Coronavirus Chronicles — Strange Notions and Increasing Alarm

For some reason, America is currently rife with weird ideas spread by skeptics who are telling everybody that a normal, healthy person isn’t likely to catch COVID, and if they do, the illness will be trivial — and therefore, such persons do not need protective masks, social distancing, or any other precaution — not even vaccination.

None of this is necessarily true. For starters, “normal” and “healthy” are not synonyms. As insurance companies are happy to prove, almost everyone has some kind of pre-existing condition that can be implicated, to limit the financial relief they are eligible for when a medical emergency occurs. “Normal,” in most cases, means suffering from some chronic health problem that can be conveniently blamed for whatever else happens.

The odds are worsening

Apparently, the most recent World Health Organization numbers are from five years ago, but rest assured, they can only have gotten worse since then. Of adults who inhabit the globe, at least 40% are overweight and 13% qualify as obese. Now look at children under five years of age: somewhere around 40 million are overweight or obese. Of kids aged five to 19, at least 340 million are overweight or obese. With totals like these, the word “normal” starts to lose its significance and takes on a new meaning.

What does the Centers for Disease Control say about the stats in the USA? That institution defines at least 42% of adults as obese, along with about 20% of children and adolescents. As we have seen, the coronavirus has a special affinity for obese human bodies. COVID deniers love to point out that catching the virus is a person’s own fault. If they didn’t choose to be obese, they wouldn’t have that problem. How this disdain is deserved by obese kids who have no dominion over their own diets or lifestyles, is not evident.

There is another flaw in this reasoning, which is that healthy, fit people seem to be coming down with COVID all over the place. Every day, we see horror stories. People write to social media about, for instance, a previously healthy, fit 28-year-old son who allegedly recovered from COVID more than a year ago, but “can barely work.”

Doctors utilize social media

Many physicians and other health care professionals welcome the opportunity to share their observations, predictions, and fears via social media. For instance, toward the end of 2020, a very upset doctor was deeply affected by seeing a married couple die from COVID; a couple who had recently hosted 30 people for Thanksgiving dinner. This is the stuff of nightmares.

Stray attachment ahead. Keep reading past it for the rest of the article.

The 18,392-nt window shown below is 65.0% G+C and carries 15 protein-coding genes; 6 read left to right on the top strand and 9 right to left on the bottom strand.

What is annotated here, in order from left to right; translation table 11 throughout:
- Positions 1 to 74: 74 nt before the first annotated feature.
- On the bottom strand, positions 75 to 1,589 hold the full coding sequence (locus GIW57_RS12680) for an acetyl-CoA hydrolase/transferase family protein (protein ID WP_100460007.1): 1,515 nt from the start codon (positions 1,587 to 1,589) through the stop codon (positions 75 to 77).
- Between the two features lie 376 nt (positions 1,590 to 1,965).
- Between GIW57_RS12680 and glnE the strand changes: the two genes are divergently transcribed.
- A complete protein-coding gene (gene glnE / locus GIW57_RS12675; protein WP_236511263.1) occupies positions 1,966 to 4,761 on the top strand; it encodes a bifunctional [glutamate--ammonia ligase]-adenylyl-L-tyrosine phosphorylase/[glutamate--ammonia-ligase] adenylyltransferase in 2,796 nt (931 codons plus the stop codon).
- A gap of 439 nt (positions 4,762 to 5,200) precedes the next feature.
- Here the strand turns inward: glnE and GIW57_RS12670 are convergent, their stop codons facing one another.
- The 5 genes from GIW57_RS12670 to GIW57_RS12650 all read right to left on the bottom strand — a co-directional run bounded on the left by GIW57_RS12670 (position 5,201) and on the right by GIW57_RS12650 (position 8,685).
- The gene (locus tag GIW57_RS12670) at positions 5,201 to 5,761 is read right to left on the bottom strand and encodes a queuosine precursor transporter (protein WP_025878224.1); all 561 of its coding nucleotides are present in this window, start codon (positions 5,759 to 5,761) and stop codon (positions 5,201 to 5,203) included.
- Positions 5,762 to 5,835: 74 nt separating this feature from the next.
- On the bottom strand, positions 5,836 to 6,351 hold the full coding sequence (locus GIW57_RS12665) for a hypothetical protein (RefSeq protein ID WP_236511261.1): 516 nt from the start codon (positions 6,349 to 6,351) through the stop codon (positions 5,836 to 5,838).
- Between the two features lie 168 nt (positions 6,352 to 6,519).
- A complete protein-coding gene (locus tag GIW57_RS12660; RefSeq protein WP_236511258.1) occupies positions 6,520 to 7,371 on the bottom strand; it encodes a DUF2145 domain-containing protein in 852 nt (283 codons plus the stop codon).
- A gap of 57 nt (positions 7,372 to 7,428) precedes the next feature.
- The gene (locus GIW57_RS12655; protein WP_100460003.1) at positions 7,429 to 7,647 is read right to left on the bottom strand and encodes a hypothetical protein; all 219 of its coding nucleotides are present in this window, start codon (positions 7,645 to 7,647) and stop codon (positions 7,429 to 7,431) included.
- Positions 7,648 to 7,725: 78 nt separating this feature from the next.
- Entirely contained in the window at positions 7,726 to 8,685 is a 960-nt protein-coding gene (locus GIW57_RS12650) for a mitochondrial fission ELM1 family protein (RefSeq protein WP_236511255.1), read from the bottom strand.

Emergency medicine physician Cleavon Gilman, of Arizona, passes along reports about apparently healthy children and young people who survived COVID, or succumbed to it, and sometimes you have to wonder which is worse. Dr. Gilman uses his Twitter account to spread the word about such patients as a fit, basketball-playing 19-year-old: “He had a small cough. Two days later he died from COVID in his sleep.” The doctor himself had a cousin, a gym teacher and semipro football player, who died at age 27:

Sent home from twice the ER for chest pain, diagnosed with anxiety, he suddenly collapsed and died from COVID… He finally got a test at the coroner.

Dr. Gilman memorializes the lost, like 18-year-old high school senior Manuela Estefany Espinoza, who “passed away from COVID on May 12, 2020. She was accepted to 20 universities.” He notes the tentatively, temporarily saved, like the 24-year-old vaccine refuser in Georgia who went to an indoor concert in April, caught the virus, and ended up with a double lung transplant.

(To be continued…)

Your responses and feedback are welcome!

Source: “Key facts,”, 06/09/21
Source: “Adult Obesity Facts,”, undated
Image by Jernej Furman/CC BY 2.0

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OVERWEIGHT: What Kids Say explores the obesity problem from the often-overlooked perspective of children struggling with being overweight.

About Dr. Robert A. Pretlow

Dr. Robert A. Pretlow is a pediatrician and childhood obesity specialist. He has been researching and spreading awareness on the childhood obesity epidemic in the US for more than a decade.
You can contact Dr. Pretlow at:


Dr. Pretlow’s invited presentation at the American Society of Animal Science 2020 Conference
What’s Causing Obesity in Companion Animals and What Can We Do About It

Dr. Pretlow’s invited presentation at the World Obesity Federation 2019 Conference:
Food/Eating Addiction and the Displacement Mechanism

Dr. Pretlow’s Multi-Center Clinical Trial Kick-off Speech 2018:
Obesity: Tackling the Root Cause

Dr. Pretlow’s 2017 Workshop on
Treatment of Obesity Using the Addiction Model

Dr. Pretlow’s invited presentation for
TEC and UNC 2016

Dr. Pretlow’s invited presentation at the 2015 Obesity Summit in London, UK.

Dr. Pretlow’s invited keynote at the 2014 European Childhood Obesity Group Congress in Salzburg, Austria.

Dr. Pretlow’s presentation at the 2013 European Congress on Obesity in Liverpool, UK.

Dr. Pretlow’s presentation at the 2011 International Conference on Childhood Obesity in Lisbon, Portugal.

Dr. Pretlow’s presentation at the 2010 Uniting Against Childhood Obesity Conference in Houston, TX.

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